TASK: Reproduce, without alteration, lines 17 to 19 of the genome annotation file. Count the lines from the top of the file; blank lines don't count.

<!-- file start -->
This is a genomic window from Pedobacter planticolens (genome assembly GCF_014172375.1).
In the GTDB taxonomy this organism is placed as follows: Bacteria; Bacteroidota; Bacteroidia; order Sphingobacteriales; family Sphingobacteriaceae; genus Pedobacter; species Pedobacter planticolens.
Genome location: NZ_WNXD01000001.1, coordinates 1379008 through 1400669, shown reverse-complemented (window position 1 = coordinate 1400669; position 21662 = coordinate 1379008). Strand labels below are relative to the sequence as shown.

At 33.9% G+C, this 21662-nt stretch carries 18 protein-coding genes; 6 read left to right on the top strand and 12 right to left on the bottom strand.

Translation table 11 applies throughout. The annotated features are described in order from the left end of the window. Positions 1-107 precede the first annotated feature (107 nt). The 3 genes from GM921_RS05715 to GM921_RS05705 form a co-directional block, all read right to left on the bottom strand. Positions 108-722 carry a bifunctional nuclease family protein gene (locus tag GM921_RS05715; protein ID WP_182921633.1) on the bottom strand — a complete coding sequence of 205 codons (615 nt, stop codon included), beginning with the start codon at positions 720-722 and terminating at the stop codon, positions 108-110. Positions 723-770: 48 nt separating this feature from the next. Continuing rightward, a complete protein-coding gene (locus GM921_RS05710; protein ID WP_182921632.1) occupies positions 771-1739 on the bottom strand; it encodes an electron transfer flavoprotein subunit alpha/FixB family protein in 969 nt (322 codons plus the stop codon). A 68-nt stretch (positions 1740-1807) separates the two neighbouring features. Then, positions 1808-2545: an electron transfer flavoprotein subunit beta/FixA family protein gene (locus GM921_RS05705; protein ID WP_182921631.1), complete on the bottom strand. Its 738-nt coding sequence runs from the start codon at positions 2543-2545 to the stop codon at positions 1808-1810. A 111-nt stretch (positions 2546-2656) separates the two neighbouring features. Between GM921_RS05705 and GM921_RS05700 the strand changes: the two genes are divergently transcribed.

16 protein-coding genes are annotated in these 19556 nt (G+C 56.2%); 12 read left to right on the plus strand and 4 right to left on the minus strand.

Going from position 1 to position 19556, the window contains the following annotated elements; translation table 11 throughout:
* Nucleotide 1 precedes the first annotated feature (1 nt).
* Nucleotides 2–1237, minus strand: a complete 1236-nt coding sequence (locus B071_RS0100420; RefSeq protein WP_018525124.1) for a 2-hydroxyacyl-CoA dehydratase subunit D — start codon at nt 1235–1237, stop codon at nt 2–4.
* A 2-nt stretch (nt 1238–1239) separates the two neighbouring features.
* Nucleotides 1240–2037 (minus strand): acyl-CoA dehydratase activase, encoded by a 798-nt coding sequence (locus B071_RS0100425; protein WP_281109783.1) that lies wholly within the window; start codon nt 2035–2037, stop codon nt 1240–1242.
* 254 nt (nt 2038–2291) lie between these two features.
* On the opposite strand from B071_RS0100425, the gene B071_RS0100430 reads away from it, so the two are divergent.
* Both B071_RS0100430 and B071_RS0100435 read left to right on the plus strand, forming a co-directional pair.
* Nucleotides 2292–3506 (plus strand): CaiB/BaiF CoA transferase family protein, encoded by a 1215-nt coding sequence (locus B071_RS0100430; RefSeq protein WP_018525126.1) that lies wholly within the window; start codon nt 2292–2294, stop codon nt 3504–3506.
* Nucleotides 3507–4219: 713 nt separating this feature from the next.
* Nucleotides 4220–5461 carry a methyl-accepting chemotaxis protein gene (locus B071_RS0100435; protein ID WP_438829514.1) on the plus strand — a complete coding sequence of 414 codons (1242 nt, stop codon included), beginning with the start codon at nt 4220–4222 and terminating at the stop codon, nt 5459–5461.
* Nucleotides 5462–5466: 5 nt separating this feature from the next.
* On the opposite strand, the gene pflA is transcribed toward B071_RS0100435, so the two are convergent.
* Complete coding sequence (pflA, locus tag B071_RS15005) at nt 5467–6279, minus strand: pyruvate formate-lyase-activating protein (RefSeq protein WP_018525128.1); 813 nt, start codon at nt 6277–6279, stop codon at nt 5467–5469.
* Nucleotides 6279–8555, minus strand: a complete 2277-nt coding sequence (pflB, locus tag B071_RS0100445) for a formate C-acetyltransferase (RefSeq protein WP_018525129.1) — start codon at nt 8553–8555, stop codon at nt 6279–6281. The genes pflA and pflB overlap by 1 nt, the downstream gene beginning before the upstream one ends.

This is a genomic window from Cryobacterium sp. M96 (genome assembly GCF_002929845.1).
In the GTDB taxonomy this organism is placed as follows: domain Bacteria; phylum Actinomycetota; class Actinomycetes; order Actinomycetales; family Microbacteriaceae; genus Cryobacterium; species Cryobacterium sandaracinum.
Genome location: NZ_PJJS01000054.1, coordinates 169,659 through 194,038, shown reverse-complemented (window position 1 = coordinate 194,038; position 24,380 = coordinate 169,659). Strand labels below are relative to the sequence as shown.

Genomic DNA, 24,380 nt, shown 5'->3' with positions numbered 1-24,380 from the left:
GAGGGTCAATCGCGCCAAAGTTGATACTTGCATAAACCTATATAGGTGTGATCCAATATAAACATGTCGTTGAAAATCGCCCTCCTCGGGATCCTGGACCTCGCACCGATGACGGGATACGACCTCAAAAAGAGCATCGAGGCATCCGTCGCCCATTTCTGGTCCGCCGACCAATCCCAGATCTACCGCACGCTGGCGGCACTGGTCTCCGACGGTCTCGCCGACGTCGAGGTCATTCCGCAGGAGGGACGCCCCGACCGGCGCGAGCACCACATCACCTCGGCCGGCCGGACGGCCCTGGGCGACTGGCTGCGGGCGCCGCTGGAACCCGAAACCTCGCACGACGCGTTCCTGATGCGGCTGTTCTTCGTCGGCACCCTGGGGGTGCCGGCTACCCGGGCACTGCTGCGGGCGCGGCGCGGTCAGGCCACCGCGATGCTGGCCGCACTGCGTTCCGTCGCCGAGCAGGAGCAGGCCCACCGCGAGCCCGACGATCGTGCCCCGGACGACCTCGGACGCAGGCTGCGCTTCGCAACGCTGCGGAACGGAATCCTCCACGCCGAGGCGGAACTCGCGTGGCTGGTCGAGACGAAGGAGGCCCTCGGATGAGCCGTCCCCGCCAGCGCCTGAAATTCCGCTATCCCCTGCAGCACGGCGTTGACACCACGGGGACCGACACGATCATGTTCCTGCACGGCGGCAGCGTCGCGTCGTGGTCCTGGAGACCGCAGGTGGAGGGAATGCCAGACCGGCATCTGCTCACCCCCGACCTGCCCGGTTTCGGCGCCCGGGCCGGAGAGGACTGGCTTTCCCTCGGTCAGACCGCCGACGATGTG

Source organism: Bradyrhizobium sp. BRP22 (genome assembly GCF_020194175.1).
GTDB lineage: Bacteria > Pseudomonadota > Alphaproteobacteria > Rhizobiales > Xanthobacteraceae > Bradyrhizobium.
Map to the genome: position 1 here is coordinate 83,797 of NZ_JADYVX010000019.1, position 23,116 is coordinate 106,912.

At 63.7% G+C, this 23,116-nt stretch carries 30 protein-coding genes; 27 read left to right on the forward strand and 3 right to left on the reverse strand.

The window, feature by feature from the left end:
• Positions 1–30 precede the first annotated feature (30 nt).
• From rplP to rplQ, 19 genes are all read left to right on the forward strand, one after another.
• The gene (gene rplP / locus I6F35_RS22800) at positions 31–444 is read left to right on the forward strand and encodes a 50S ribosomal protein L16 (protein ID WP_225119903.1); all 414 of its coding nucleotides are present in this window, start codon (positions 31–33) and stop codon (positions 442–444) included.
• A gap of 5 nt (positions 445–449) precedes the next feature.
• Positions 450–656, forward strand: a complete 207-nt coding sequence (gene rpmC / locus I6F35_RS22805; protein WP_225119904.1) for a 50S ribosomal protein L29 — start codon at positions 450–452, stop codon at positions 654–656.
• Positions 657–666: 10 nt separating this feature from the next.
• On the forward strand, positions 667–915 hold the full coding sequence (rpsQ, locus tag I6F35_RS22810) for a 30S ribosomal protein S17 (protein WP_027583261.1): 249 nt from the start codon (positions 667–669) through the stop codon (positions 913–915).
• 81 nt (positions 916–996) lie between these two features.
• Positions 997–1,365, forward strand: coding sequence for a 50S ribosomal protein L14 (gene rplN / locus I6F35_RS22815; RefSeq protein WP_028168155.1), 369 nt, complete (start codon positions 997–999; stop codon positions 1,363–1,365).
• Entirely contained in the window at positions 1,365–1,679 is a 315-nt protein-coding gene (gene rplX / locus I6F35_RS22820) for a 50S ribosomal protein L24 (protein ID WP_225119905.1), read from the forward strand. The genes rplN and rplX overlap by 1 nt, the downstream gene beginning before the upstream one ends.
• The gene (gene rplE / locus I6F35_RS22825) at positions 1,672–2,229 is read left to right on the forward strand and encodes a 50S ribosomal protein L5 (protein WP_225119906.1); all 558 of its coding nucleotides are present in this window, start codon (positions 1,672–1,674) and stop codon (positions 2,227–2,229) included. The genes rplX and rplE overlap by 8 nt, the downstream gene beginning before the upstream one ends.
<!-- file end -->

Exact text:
* Nucleotides 4220–5461 carry a methyl-accepting chemotaxis protein gene (locus B071_RS0100435; protein ID WP_438829514.1) on the plus strand — a complete coding sequence of 414 codons (1242 nt, stop codon included), beginning with the start codon at nt 4220–4222 and terminating at the stop codon, nt 5459–5461.
* Nucleotides 5462–5466: 5 nt separating this feature from the next.
* On the opposite strand, the gene pflA is transcribed toward B071_RS0100435, so the two are convergent.